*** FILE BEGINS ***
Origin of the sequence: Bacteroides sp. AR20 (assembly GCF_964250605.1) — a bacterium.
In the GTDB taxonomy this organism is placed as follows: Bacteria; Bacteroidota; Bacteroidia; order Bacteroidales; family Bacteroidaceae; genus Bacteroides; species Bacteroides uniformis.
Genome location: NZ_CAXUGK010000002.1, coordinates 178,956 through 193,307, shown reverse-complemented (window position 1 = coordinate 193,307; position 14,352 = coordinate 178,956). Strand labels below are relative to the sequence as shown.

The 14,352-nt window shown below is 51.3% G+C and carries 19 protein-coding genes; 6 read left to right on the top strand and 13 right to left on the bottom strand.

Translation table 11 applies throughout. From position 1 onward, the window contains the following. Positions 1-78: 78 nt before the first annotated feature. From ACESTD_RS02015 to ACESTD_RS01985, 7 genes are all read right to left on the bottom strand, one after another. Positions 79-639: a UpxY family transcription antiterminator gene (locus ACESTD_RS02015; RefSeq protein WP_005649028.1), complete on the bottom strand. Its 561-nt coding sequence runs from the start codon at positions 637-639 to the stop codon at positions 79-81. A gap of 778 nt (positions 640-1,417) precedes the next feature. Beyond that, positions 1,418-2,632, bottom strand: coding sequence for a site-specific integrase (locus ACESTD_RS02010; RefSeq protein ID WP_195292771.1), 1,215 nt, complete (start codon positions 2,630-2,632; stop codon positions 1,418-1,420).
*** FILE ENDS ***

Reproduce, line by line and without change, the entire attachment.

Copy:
Origin of the sequence: Bacteroides sp. AR20 (assembly GCF_964250605.1) — a bacterium.
In the GTDB taxonomy this organism is placed as follows: Bacteria; Bacteroidota; Bacteroidia; order Bacteroidales; family Bacteroidaceae; genus Bacteroides; species Bacteroides uniformis.
Genome location: NZ_CAXUGK010000002.1, coordinates 178,956 through 193,307, shown reverse-complemented (window position 1 = coordinate 193,307; position 14,352 = coordinate 178,956). Strand labels below are relative to the sequence as shown.

The 14,352-nt window shown below is 51.3% G+C and carries 19 protein-coding genes; 6 read left to right on the top strand and 13 right to left on the bottom strand.

Translation table 11 applies throughout. From position 1 onward, the window contains the following. Positions 1-78: 78 nt before the first annotated feature. From ACESTD_RS02015 to ACESTD_RS01985, 7 genes are all read right to left on the bottom strand, one after another. Positions 79-639: a UpxY family transcription antiterminator gene (locus ACESTD_RS02015; RefSeq protein WP_005649028.1), complete on the bottom strand. Its 561-nt coding sequence runs from the start codon at positions 637-639 to the stop codon at positions 79-81. A gap of 778 nt (positions 640-1,417) precedes the next feature. Beyond that, positions 1,418-2,632, bottom strand: coding sequence for a site-specific integrase (locus ACESTD_RS02010; RefSeq protein ID WP_195292771.1), 1,215 nt, complete (start codon positions 2,630-2,632; stop codon positions 1,418-1,420).